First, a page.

- Caption lengths should not be longer than 75 words.
- Explanatory labels should not exceed one hundred twenty words. A general rule of thumb is that no label should take longer to read than ten seconds. More than that and the average viewer quickly loses interest or glazes over.
- The maximum length of any line of text should be no more than one-and-one half times the length of the lower case alphabet in the font being used.
- Whenever possible copy should be typecast. This is the ideal but not always possible for reasons of economy and logistics. As a reasonable alternative, labels should be produced on the computer, using a laser or inkjet printer. Double-sided tape can then be used to fasten the labels to a suitable backing. Care should be taken, though, to ensure that the labels are trimmed square and affixed level.
- A minimum of 18 point typeface or font should be used for labels being viewed at two feet or less.
- For labels being viewed from two to four feet, use 24 to 36 point font.
- For labels being viewed farther away than four feet, or for main labels, use from 48 to 90 point font.
- If donor credits are required, these are generally one half the typeface used in the labels to a minimum of 12 point font. Convention is that these are placed at the bottom right hand corner of the appropriate label.
- Serif or Sans Serif font in a medium weight should be used.‘Times New Roman’, and ‘Arial’ scripts are the most popular. Avoid boldface as much as possible – use italics or colour instead.
- Labels should be justified to the. If more than one paragraph is present, subsequent paragraphs should be indented minimally or separated by a line space.
- Dark type on a light background should be used, except where the typeface is 36 point or larger. Take especial care when using tone on tone.
- In general, labels should complement, not overpower the artifacts being displayed. If placed in front of the artifacts, labels should not interrupt the line of vision to the artifacts. On the other hand, the labels themselves should not be obscured, either because of size or arrangement.
- If silkscreening is used for labeling (as it should be for exterior displays), it should be done in reverse on the back of a plexiglass cover which is then placed over the display.
- If the display is placed in front of a ‘busy’ background, it is prudent to place a neutral or contrasting simple backdrop behind the labels and artifacts. In this way, the background does not compete with the display for the viewers’ attention.
Security of Your Collection
One last consideration is the question of security — both for public display and home. The individual collector usually does not have resources to install sophisticated security devices, so strategies must be developed to minimize risk.
With public displaying, sufficient security for most circumstances can be maintained with a few simple precautions such as placing a rope barrier in front of the display or putting the artifacts under glass. Try to design your presentation in such a way that any attempt to remove an item will bring the entire works crashing down on the individual. And always ensure adequate security is in place should you have to leave your display overnight in a public area.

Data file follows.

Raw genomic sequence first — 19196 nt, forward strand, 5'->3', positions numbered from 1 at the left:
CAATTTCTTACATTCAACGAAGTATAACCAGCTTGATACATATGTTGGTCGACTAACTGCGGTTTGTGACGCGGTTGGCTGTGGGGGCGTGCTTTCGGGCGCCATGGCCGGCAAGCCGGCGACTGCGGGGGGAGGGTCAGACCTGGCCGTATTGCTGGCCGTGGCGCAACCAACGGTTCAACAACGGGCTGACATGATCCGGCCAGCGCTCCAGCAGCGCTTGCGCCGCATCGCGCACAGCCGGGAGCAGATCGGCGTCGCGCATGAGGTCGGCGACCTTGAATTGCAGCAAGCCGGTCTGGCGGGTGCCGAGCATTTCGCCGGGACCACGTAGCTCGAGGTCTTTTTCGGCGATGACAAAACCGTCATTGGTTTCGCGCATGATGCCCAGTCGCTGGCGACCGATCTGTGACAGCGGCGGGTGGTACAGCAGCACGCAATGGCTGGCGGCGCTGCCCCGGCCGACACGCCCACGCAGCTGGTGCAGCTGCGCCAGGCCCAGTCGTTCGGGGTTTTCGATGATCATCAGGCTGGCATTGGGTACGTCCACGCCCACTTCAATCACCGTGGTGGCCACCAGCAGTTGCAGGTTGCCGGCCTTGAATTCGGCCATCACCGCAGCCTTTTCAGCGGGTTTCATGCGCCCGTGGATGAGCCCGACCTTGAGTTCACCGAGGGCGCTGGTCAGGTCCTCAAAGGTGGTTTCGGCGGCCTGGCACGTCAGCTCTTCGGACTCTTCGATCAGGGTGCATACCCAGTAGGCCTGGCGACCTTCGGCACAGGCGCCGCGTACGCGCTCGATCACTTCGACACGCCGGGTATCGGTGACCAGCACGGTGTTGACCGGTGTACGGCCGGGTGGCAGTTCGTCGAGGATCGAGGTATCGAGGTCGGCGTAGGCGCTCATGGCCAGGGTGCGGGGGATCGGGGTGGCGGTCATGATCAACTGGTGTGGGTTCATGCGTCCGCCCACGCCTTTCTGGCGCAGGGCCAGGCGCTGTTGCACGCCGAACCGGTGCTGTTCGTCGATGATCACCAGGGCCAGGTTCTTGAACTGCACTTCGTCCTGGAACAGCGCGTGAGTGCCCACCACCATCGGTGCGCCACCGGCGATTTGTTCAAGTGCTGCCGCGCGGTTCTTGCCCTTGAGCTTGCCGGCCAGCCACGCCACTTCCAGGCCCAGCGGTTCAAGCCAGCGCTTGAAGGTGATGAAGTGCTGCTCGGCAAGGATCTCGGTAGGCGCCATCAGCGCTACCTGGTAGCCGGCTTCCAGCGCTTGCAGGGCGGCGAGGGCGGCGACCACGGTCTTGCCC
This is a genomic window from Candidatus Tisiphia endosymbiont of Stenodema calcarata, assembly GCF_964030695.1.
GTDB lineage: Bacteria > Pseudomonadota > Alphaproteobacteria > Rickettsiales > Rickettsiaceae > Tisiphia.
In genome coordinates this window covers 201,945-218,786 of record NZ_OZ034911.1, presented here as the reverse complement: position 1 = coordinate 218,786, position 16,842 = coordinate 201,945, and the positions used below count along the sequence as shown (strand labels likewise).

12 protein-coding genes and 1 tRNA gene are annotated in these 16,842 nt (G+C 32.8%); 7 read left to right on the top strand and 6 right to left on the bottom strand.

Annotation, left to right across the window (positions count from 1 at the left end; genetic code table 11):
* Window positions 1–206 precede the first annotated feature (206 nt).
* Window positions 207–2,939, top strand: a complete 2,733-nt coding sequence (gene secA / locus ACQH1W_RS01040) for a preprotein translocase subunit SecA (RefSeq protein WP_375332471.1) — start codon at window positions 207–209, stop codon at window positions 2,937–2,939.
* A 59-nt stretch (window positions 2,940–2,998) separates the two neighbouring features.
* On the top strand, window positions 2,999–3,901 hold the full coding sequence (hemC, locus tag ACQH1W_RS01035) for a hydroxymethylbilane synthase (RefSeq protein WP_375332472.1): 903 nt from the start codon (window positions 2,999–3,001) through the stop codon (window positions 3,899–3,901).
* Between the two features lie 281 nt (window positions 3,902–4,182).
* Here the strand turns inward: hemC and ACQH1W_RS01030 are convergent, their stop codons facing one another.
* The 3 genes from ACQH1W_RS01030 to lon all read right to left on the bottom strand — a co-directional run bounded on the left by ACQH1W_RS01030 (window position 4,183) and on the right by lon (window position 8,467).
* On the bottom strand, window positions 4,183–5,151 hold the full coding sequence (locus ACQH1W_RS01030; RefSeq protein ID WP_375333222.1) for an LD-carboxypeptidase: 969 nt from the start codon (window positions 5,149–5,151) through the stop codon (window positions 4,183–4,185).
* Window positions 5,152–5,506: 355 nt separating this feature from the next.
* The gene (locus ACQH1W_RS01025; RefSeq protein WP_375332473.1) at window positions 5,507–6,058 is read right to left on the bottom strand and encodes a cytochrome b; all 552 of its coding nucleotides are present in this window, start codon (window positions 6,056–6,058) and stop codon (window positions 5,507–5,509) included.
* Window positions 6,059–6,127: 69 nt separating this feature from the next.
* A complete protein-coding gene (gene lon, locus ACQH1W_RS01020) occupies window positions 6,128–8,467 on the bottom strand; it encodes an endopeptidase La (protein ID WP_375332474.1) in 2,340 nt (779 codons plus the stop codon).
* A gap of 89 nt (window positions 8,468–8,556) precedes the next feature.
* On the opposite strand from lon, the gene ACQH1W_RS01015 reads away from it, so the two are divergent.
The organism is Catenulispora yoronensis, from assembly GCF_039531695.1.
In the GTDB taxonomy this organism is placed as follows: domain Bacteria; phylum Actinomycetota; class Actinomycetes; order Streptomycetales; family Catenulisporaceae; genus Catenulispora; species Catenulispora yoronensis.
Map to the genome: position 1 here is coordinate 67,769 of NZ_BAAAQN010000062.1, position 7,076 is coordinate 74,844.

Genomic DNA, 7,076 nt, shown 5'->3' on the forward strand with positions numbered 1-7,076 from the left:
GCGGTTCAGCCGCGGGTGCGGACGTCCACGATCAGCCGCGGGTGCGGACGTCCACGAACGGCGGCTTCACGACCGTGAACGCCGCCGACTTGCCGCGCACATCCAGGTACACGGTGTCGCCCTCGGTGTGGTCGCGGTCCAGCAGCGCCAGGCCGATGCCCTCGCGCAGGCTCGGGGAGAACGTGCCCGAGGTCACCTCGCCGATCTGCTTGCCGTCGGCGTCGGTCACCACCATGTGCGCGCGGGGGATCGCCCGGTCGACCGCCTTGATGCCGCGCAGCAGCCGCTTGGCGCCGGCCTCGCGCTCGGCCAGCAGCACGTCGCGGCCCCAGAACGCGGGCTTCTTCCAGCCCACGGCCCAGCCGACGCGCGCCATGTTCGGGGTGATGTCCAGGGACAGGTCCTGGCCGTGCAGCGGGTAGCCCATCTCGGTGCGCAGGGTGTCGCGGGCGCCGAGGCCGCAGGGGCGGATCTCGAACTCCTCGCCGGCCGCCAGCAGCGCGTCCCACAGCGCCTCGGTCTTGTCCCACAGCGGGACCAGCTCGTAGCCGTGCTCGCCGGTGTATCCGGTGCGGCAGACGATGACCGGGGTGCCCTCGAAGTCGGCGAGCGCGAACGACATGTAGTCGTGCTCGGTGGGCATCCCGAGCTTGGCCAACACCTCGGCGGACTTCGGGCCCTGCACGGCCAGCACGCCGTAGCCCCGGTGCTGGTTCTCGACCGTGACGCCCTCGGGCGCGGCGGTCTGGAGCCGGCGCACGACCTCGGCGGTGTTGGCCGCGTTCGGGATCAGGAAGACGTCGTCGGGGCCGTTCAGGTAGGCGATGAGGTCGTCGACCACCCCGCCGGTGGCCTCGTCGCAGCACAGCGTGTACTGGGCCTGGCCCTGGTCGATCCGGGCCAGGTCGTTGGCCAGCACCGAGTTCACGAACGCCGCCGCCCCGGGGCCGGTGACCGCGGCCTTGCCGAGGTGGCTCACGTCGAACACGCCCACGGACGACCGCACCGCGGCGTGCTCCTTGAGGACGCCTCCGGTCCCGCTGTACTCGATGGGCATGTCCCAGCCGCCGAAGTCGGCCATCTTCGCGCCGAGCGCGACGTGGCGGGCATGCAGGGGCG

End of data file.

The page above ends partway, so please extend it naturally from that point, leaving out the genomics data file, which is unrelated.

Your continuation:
The home environment is a different proposition because this is where your collection spends most of its life and is handled most often. Most collectors have either purchased a basic security system (in extreme cases it has been known for collectors to install a completely vaulted room with alarm system, climatic control and heavy locking devices) or put their collections away from view under lock and key. If the collection is out on display, the normal precautions that you use for the rest of your property are usually sufficient.
Although the individual costs of your artifacts may be small, the value of a collection soon builds up and as such they should be insured in some manner. A full description of the badges should be kept, preferably with photographs. In defining the artifacts, a catalogue number from one of the standard reference books is valuable as a good identifier. If a photograph is contemplated it should be remembered that a reasonable close-up picture is preferable to a general view of a number of artifacts. All this will aid in the ultimate recovery of lost or stolen artifacts in that event and makes dealings with insurance companies much easier. When dealing with insurance agents, determine up front what criteria they use to value your collection, what value they will allow if lost, damaged or stolen and what steps you should take to ensure any settlement would be handled with the least amount of hassle.
In closing, probably the most important security measure is not to unduly advertise the whereabouts or value of your collection to people you do not know. The trick is to separate the collection from the collector.
Note: most if not all the organizations listed have internet websites. Addresses to each can be found there. Also many have a nominal annual membership fee, mostly to cover publishing and mailing of their respective journals.
Military Collectors’ Club of Canada (MCC of C) - Primarily Western Canada-based but has good representation across Canada — no particular focus
Canadian Society of Military Medals and Insignia (CSMMI) - Primarily centred in Ontario and Quebec but has good representation across Canada — no particular focus